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To assess long-term virological efficacy and the emergence of drug resistance in children who receive antiretroviral treatment (ART) in rural Tanzania.
Haydom Lutheran Hospital has provided ART to HIV-infected individuals since 2003. From February through May 2009, a cross-sectional virological efficacy survey was conducted among children (<15 years) who had completed ≥6 months of first-line non-nucleoside reverse transcriptase inhibitor (NNRTI)-based ART. Genotypic resistance was determined in those with a viral load of >200 copies/mL.
Virological response was measured in 19 of 23 eligible children; 8 of 19 were girls and median age at ART initiation was 5 years (range 2–14 years). Median duration of ART at the time of the survey was 40 months (range 11–61 months). Only 8 children were virologically suppressed (≤40 copies/mL), whereas 11 children had clinically relevant resistance mutations in the reverse transcriptase gene. The most frequent mutations were M184V (n=11), conferring resistance to lamivudine and emtricitabine, and Y181C (n=4), G190A/S (n=4) and K103N (n=4), conferring resistance to NNRTIs. Of concern, three children had thymidine analogue mutations, associated with cross-resistance to all nucleoside reverse transcriptase inhibitors. Despite widespread resistance, however, only one child experienced a new WHO stage 4 event and none had a CD4 cell count of <200 cells/mm3.
Among children on long-term ART in rural Tanzania, >50% harboured drug resistance. Results for children were markedly poorer than for adults attending the same programme, underscoring the need for improved treatment strategies for children in resource-limited settings.
Currently, 2.1 million children are living with HIV/AIDS, of whom ~90% reside in sub-Saharan Africa. Access to antiretroviral treatment (ART) has increased dramatically over the past years, and by the end of 2008, 275700 children were receiving ART in low- and middle-income countries.1
There are numerous obstacles to paediatric ART in resource-limited settings, including: lack of reliable HIV tests for infants; limited laboratory capacity to monitor treatment efficacy; variable pharmacokinetics in children; and lack of paediatric antiretroviral formulations. Most studies evaluating paediatric ART in resource-limited settings have been limited by short follow-up time and few have provided genotypic resistance results.2–6 Furthermore, there is a paucity of research from rural settings, which often face shortages of health workers, transport difficulties and other logistical constraints. Therefore, we aimed to assess long-term virological efficacy and the emergence of drug resistance among children who received first-line ART at a rural Tanzanian hospital.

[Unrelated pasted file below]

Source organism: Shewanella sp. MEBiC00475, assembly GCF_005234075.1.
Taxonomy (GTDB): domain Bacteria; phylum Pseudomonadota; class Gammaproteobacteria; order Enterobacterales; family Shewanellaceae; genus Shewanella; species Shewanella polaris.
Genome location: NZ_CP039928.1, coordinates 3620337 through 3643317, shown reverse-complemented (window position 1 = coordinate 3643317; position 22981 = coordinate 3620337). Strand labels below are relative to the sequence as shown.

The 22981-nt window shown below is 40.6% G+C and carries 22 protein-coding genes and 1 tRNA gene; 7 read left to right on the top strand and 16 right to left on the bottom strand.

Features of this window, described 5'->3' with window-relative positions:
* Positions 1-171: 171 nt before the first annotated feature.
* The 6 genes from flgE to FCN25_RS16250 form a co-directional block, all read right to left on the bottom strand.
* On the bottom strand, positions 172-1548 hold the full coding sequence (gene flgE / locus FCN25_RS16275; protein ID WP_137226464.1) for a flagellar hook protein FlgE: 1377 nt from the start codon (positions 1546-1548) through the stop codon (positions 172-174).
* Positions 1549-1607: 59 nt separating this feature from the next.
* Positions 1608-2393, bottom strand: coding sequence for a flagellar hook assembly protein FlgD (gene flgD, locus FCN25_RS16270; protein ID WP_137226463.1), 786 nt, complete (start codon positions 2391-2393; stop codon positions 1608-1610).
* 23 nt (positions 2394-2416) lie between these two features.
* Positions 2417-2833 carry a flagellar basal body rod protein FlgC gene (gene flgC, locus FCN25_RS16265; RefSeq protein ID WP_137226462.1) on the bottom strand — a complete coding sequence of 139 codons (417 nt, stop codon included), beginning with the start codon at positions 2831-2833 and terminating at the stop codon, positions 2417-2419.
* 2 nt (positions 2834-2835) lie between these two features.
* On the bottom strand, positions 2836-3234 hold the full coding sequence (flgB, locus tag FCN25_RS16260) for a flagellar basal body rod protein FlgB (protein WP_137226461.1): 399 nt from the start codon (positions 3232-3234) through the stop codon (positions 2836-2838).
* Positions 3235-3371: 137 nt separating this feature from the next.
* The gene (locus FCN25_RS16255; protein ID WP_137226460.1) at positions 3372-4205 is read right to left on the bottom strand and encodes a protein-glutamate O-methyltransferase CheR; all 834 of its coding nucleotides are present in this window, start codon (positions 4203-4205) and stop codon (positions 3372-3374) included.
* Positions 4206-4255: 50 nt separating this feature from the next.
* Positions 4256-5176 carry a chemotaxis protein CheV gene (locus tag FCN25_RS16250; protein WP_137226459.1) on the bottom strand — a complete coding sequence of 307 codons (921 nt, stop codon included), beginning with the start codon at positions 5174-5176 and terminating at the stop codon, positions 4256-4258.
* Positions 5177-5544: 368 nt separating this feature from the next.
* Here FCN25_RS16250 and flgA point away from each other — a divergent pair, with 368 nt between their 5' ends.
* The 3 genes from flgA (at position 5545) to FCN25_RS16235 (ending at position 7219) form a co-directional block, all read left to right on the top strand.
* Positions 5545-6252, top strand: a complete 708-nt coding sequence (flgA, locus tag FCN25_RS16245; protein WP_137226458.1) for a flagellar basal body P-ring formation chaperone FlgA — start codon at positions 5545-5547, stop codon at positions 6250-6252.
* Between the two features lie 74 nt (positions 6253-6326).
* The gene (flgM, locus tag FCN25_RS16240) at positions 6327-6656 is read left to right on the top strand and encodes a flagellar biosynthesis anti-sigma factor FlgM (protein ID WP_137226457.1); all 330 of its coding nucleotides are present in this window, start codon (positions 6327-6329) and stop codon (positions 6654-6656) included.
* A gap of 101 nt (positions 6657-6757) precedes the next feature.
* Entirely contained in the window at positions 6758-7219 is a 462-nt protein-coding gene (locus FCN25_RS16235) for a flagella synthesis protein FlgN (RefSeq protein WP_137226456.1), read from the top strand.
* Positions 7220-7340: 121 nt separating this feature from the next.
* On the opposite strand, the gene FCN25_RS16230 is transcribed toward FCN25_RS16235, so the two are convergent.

Haydom Lutheran Hospital is a 400 bed hospital located in northern Tanzania. Since 2003, free ART has been offered to HIV-infected children in accordance with guidelines from the WHO.7 ART eligibility was based solely on clinical criteria (WHO paediatric stage 3 or 4) until 2006, when automated CD4 cell counts became available (FACSCount flow cytometer, Becton Dickinson, San Jose, CA, USA). First-line treatment comprised stavudine or zidovudine, combined with lamivudine, and either nevirapine or efavirenz. Paediatric second-line treatment was not available at the time of the survey. After ART initiation, patients were seen by a clinical officer every 3 months and CD4 cell counts were performed every 3–6 months.
From February through May 2009, a cross-sectional survey was carried out among children who had completed ≥6 months of first-line ART. Children aged <15 years who presented at the clinic during the survey period were considered eligible. Ethical approval was granted by the National Institute for Medical Research (Tanzania) and Regional Committee for Medical Research Ethics (Norway), and patients or their carers gave written informed consent to participate in the study.
Plasma specimens for HIV viral load were analysed at Muhimbili National Hospital, Dar es Salaam, Tanzania, using the COBAS AmpliPrep/COBAS TaqMan 48 Analyzer (Roche Diagnostics, Branchburg, NJ, USA) with a lower detection limit of 40 copies/mL. Specimens with a viral load of >200 copies/mL were sent to Oslo University Hospital, Ulleval, Oslo, Norway, for subtyping and genotypic resistance testing using the ViroSeq HIV-1 Genotyping System (Abbott Molecular, De Plains, IL, USA). Drug resistance mutations listed in the December 2009 update from the International AIDS Society were considered in this study.8 Subtyping and resistance profiles to antiretroviral drugs were interpreted according to the Stanford University HIV Drug Resistance Database (HIVdb Program, http://hivdb.stanford.edu).